Mon–Wed: 7:30am–7:00pm
Thur–Fri: 7:30am–5:30pm
Sat: 8:00am–12:00pm
Sun: Closed

(952) 448-2936
115 West Third Street,
Chaska, MN 55318

Keep Your Dog Safe This Hunting Season

The hunting seasons for bear, crow, mourning dove, and snipe began a few weeks ago on September 1, and several other short hunting seasons start in October and November. This is great news for hunters who have waited months for their chance to get back to the woods. Many people bring their hunting dogs along to help them find and retrieve prey. No matter when or what you plan to hunt, it’s a good idea to review these safety tips for your dog.

Hunting Dog Safety Tips

You, your dog, and every member of your hunting party should wear a blaze orange safety vest whenever you’re hunting. The color is bright enough that other hunters can see your party at a distance. If a bullet hits your dog or she gets caught on barbed wire, a fitted vest helps to keep her internal organs from serious harm. Since the Pet Poison Helpline receives hundreds of calls every hunting season, it also recommends the tips below.

Be sure that you bring clean bottled water and allow your dog to drink frequently. Heat stroke remains a concern, even though temperatures are lower than in the summer. If your dog seems to pant frequently, it could indicate that he’s becoming dehydrated and needs to take a break. Don’t allow your dog to drink pond water as it could contain toxic blue-green algae. A dog may have immediate weakness and seizures or even die from drinking contaminated water.

Your dog should not chew on clay pigeons due to toxic ingredients like coal tar, copper, nickel, lead, and zinc. If ingested, these substances may cause your dog to suffer brain, liver, or kidney damage. It’s also important to keep your dog away from mushrooms. It’s true that most are fine to eat, but it can be difficult to distinguish safe from unsafe mushrooms. If your dog does eat a poisonous one, she could develop tremors, severe abdominal pain, vomiting, diarrhea, and seizures.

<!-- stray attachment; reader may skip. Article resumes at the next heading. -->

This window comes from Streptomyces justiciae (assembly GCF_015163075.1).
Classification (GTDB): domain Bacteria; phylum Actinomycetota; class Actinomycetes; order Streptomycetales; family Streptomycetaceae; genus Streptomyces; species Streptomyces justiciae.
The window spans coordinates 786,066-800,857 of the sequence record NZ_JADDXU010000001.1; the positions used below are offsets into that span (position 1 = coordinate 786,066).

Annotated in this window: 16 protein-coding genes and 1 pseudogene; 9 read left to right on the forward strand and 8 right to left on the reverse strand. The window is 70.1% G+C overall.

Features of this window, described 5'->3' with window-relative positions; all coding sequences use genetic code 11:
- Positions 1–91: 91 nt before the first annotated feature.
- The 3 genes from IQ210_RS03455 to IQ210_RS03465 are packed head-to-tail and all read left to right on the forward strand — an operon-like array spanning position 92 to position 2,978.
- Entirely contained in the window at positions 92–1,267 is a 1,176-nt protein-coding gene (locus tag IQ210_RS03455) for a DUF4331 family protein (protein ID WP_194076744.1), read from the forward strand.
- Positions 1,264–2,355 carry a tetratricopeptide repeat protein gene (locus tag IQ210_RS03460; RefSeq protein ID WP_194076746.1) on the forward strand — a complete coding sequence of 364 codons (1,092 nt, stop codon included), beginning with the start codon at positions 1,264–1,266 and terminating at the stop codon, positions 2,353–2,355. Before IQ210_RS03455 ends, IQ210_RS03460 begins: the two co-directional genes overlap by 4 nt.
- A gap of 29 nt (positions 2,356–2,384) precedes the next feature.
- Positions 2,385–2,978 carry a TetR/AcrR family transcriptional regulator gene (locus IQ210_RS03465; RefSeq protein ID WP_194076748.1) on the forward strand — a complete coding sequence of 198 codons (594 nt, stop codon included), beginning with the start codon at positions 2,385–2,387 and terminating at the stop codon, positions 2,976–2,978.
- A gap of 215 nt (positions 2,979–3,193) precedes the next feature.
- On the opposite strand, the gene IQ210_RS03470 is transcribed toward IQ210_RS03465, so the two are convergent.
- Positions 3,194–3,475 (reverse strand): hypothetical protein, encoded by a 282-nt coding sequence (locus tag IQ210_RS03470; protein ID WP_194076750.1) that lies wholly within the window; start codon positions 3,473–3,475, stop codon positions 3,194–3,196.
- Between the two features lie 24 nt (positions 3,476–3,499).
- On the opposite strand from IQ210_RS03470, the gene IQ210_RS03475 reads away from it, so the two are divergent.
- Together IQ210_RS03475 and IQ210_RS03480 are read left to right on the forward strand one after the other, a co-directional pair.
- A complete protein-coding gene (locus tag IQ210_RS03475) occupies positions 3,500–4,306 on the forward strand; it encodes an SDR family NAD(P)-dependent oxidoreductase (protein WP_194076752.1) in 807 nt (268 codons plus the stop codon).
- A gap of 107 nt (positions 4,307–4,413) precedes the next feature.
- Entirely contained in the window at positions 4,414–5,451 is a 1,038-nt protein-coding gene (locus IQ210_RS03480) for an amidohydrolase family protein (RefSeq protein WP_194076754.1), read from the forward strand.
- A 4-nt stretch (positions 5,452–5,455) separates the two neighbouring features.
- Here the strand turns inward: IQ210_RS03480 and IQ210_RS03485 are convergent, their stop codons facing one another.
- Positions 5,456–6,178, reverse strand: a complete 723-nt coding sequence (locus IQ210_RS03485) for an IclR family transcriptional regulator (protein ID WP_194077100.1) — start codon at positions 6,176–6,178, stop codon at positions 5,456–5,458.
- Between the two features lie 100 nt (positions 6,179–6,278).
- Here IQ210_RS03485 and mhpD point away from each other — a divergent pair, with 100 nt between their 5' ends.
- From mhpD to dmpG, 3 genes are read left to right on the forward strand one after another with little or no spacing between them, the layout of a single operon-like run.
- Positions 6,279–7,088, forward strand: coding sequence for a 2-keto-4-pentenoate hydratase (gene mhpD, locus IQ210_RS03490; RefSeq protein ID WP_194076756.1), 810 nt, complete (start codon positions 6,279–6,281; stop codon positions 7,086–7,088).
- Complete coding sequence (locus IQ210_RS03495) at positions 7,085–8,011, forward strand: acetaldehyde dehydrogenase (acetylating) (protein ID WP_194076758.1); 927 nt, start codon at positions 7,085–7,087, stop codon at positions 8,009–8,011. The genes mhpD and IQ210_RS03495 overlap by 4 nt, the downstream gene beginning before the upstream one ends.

We recommend taking extra time to work with your dog before hunting season so you feel confident he will come when you call him. The excitement of chasing after birds or other live animals may tempt him to dart away from you, which could cause him to get lost or injured. If you have any concerns about losing your dog in the woods, consider investing in obedience classes.

Make sure that your dog has proper identification. Her tag and collar could easily slip off and no one would be able to identify her. With a microchip, anyone who finds your dog can take her to a shelter or veterinary clinic where an employee can scan for identification.

If a bullet does graze or strike your dog, don’t hesitate in seeking immediate help. Bullet fragments can cause lead poisoning when left inside the body for too long. If you’re hunting out of the area, make sure you look up a list of local veterinary clinics before you leave.

Make Sure Your Dog is Ready for Hunting

If your dog hasn’t had a preventive care exam in the last six months, we recommend scheduling one before you go hunting. This ensures that he’s up-to-date on shots and physically ready for the demands. Be safe and good luck out there!

Photo Credit: SteveOehlenschlager / Getty Images